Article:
Hitler, Stalin, Mao, etc., were all experts at deplatforming individuals and organizations whose bigotry and offensive thoughts and expressions were anathema to all right-thinking people.
To be Clear
PG understands the difference between censorship of political thought by a government agency or some other powerful entity and the right of anyone, including the author of the OP, to criticize Mr. Peterson’s opinions.
What punched PG’s deplatforming button was not the criticism of Mr. Peterson’s ideas and writings, but rather the verbal lobbying directed to PRH to pressure the company to cease publication of Mr. Jordan’s writings.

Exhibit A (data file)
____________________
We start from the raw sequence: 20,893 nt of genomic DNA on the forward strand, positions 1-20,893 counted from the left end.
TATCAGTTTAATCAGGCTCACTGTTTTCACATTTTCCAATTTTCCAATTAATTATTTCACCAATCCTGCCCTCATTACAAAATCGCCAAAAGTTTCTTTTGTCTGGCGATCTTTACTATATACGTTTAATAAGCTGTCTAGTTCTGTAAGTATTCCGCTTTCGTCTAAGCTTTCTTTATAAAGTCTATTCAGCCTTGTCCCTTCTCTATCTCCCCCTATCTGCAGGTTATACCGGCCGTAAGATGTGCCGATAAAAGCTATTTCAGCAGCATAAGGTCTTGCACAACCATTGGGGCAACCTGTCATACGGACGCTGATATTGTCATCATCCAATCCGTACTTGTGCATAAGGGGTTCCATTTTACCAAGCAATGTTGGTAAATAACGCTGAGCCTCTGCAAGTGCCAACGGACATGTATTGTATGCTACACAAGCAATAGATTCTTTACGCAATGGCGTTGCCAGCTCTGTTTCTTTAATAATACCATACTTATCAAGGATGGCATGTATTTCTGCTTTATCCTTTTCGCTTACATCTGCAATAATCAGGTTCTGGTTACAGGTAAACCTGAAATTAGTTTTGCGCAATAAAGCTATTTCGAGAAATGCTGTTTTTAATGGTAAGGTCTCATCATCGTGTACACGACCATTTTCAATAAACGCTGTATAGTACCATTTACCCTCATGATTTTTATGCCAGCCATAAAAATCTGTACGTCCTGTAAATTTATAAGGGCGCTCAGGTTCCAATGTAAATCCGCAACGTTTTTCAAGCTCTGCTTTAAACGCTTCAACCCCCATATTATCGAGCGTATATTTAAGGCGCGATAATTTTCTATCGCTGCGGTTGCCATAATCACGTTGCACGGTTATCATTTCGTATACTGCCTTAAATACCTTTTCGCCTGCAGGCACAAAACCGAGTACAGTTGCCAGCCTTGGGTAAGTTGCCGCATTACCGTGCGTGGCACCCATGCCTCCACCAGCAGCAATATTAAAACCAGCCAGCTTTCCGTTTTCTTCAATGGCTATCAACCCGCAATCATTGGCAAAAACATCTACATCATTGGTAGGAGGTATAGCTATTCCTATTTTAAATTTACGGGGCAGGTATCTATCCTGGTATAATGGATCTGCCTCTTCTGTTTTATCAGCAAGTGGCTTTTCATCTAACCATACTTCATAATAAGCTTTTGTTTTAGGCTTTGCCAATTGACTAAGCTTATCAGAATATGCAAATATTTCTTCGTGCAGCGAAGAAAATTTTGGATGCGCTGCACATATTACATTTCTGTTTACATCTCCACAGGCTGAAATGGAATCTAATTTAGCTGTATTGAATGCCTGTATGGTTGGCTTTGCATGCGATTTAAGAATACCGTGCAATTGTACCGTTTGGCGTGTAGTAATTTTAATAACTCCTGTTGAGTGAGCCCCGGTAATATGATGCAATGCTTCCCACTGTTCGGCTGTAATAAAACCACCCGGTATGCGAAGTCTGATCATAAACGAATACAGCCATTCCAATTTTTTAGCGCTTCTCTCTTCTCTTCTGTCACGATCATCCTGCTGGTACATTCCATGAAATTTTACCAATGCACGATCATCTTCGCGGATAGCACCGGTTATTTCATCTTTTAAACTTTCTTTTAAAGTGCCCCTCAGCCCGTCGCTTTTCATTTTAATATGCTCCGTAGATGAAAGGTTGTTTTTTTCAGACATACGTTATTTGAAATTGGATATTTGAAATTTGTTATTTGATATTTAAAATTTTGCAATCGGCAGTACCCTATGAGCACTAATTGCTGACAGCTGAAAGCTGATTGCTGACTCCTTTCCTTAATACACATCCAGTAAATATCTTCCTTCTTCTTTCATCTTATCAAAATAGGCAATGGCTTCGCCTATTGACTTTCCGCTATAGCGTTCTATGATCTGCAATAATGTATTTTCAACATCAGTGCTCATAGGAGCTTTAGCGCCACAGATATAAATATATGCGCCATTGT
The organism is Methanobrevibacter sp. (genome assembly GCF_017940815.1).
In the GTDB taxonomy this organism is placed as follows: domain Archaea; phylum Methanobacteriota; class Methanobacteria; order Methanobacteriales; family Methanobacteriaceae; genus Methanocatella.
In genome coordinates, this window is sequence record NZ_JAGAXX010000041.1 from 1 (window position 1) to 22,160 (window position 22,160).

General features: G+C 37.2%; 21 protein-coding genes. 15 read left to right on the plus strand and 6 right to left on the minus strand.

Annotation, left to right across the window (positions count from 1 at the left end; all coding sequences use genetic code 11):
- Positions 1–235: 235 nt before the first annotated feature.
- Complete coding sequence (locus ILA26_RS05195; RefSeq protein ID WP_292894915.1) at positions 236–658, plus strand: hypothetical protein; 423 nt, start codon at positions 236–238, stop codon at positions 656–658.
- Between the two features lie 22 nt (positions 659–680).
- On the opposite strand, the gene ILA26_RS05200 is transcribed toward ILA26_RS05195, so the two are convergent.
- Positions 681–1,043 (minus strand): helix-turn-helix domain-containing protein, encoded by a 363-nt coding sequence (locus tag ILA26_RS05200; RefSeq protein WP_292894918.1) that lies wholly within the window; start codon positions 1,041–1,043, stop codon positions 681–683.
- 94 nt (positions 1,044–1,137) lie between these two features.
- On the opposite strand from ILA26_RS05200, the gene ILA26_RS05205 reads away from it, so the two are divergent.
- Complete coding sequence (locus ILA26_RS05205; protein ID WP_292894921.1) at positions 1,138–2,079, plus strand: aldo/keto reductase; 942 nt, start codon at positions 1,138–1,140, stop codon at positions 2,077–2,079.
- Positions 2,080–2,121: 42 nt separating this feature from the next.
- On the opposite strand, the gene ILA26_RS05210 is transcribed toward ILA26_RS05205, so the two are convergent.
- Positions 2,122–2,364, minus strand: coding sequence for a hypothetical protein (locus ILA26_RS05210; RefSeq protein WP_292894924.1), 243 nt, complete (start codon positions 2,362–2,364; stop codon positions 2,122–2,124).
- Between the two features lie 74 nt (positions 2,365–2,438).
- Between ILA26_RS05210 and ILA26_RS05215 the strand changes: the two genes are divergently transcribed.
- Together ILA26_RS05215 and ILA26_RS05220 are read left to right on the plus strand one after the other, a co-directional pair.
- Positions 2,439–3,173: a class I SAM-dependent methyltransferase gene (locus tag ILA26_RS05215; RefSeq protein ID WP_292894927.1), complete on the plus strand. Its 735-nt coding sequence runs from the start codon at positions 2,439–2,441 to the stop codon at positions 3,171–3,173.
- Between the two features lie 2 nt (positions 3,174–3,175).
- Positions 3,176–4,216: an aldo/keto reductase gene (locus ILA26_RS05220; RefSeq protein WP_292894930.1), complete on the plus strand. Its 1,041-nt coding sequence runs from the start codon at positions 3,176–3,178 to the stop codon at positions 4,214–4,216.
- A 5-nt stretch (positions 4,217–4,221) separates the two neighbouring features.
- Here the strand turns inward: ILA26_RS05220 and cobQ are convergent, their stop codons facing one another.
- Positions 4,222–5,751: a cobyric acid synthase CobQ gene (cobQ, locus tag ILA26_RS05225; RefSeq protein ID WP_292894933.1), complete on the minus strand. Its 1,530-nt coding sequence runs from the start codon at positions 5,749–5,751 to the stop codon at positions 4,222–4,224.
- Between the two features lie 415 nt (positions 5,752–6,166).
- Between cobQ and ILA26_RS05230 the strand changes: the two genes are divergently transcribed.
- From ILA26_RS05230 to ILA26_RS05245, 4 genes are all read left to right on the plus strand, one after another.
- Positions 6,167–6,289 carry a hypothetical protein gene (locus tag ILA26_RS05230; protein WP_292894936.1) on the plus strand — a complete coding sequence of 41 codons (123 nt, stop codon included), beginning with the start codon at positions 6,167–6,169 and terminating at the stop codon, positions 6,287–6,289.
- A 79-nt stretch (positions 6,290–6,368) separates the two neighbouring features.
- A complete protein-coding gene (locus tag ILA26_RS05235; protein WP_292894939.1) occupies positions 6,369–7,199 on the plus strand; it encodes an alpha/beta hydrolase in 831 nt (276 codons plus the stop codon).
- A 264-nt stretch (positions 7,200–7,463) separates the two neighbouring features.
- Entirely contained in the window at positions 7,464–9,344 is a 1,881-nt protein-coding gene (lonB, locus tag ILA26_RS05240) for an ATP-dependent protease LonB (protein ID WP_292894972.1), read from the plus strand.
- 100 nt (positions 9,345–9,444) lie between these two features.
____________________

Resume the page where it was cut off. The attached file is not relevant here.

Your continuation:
For PG, the OP represented attempted political censorship in the sense that the OP was urging PRH not to publish books written by someone whose political ideas, the author of the OP disagreed with. The focus of the attack was not on defects in Mr. Peterson’s ideas or the nature of his reasoning, but rather an attempt to erase such ideas from the traditional publishing world and its distribution system.
PG has little doubt that Mr. Peterson could self-publish this book and likely earn more money than he’s receiving from PRH. For whatever reason, however, he has elected to publish through PRH and PRH is apparently happy to do business with him.
PG just checked and Mr. Jordan’s earlier book, 12 Rules for Life: An Antidote to Chaos, is designated by Amazon as a bestseller and ranks #9 on this week’s Amazon Charts. It was published in 2018 by Random House Canada.